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Photographing Star Trails: Part 3

Method of Star Trail Photography

Star trails are mesmerising. It is as if the spirals made of bright stars are trapping people’s eyes. You’re showing something remarkable to the world. Something that’s happening out there, in the universe, but no one can see with the naked eye:
In your endeavour to shoot star trails, you are on a beautiful location, stars are shining and the landscape is unique, the site is secluded, no one around to disturb you with torches and lights.Here’s how you start off your star trails.

Checklist

  •  Before starting, check camera battery (& extra battery) are fully charged; memory card and spare empty.
  •  Setup your tripod on firm ground and hang the weight laden cloth bag under the tripod. The hanging weight should not sway with wind. Whenever possible, keep the tripod low.
  •  Set camera to manual mode, set ISO speed, set aperture. Turn off Long Exposure Noise Reduction. Set image quality to RAW, set exposure, set autofocus to manual, on the lens. Display Image after shooting – off, camera auto sleep – off, Camera to single shot, timer – off, set flash – off.
  •  Attach the camera to the tripod, and check any movement. Attach the desired lens, attach the hood and set the correct focal length if you are using a zoom lens.
  •  Focus accurately with live view, on a bright star. Use maximum zoom. Don’t touch the focusing ring, hood or change zoom after focusing. You can focus on a very bright star in one direction and then frame your picture in any other direction. Just take care that you do not move the focusing ring while framing. Take care also that the focus is kept in MF before shooting.
  •  Frame your night landscape, you can only frame nicely after you click and see. Check that the horizon is horizontal. Whenever you shift the tripod for a better frame, check the bubble level of the tripod. Follow the Rule of Thirds of photography; walk your eye on the perimeter off the frame. Check your framing by shooting a quick and dirty shot. Remember the small screen behind the camera is a poor indicator of framing and exposure. Zoom in and check entire image by scrolling. You may like to use a tab for checking the frame (larger screen will beneficial). If you are using a zoom lens, and you need to change the focal length while framing, you will need to focus again.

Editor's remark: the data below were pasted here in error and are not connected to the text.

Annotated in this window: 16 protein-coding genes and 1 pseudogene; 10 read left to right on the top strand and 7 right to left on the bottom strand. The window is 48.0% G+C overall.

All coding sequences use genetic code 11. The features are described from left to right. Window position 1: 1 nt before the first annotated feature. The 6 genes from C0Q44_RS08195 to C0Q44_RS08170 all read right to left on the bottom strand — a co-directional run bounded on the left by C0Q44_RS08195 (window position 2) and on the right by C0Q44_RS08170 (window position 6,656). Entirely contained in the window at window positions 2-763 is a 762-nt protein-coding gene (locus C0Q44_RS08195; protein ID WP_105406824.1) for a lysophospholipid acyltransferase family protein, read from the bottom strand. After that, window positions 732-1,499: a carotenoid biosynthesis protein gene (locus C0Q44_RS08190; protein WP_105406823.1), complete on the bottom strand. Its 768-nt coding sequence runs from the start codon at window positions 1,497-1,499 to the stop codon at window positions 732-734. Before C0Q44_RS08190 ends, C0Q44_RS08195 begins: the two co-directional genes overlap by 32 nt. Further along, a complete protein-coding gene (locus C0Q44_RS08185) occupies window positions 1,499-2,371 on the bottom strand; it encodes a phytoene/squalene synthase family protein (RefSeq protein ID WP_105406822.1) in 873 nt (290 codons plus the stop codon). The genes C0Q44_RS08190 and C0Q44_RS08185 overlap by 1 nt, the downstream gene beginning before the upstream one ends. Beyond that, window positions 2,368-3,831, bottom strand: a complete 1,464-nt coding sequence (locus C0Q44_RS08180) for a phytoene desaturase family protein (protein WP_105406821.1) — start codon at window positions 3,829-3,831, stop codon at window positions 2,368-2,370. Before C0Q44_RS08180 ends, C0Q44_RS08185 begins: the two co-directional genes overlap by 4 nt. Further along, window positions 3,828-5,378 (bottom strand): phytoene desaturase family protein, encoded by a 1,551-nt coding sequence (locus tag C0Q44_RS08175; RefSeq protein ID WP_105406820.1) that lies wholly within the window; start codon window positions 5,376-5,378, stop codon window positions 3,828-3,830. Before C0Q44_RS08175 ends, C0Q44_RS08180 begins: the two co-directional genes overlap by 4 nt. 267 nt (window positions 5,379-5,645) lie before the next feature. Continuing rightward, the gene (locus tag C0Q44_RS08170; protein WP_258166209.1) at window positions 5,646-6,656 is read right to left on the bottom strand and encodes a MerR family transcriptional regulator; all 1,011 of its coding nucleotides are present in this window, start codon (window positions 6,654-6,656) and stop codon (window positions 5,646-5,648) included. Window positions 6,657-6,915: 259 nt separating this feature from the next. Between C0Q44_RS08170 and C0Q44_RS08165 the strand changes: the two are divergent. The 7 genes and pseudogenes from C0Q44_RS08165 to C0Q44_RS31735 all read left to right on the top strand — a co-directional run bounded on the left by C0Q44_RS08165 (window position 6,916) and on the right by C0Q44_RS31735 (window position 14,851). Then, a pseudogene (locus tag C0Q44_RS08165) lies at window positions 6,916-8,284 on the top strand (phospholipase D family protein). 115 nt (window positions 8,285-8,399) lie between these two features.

•  Take a test shot for checking exposure, check the histogram, increase exposure till histogram hill is separated from the left side off the histogram graph. Is the earth portion exposed properly as desired? Correct or less exposure will give star colours; overexposure will render all the stars white.
  •  Programme the intervalometer carefully; gap between exposures should be bare minimum (1-3 sec). Hang the intervalometer at a convenient place, so you can reach it when you want to shut off the sequence, and is visible from far.
  •  Can your memory card accommodate the number of planned exposures? After how long will you have to change the card?
  •  Start your light frame sequence. Tripod should not move at all during the sequence. More frames the better. Watch out for dew formation around you.
  •  Protect your memory card; back up your images as soon as possible.

 

The main process of Star Trail photography consists of four parts:

  •  Focus
  •  Frame
  •  Test Exposure
  •  Start Exposure Sequence

Step 1 – Focusing is important and needs to be done slowly and accurately. You may like to connect the camera to your laptop or a tab to get a bigger picture, so as to focus sharply. You could also carry a magnifying glass to check accurate focus. Start live view and point to a bright star to focus. Once the camera is focused, you can change the direction of the camera to frame.

Step 2 – Framing the sky is one part, but getting some interesting part of the Earth is the artistic touch that the photographer provides. Take care not to have direct bright lights in the frame as well as halos from the light just outside the frame. The tripod & camera setup must not move at all during the entire sequence. You could tie the tripod down to some rigid structure.

Step3 – Test exposure is clicking an image and checking its histogram to see if the exposure is right. You do not want to keep the ISO at its maximum, you will certainly get more stars, but they all will be saturated, lose their natural colours and become white. You could try an ISO of 200 or 400. The length of the exposure will determine the length of the star trail on the sensor, longer the exposure, longer the star trail. But you need not increase the exposure just to get a very long star trail, there is a trick with digital cameras.

Once you have decided the optimum exposure, then you need to shoot the same exposure over and over, with a minimum gap in between exposures. Later these individual shots would be blended together for the final star trail image.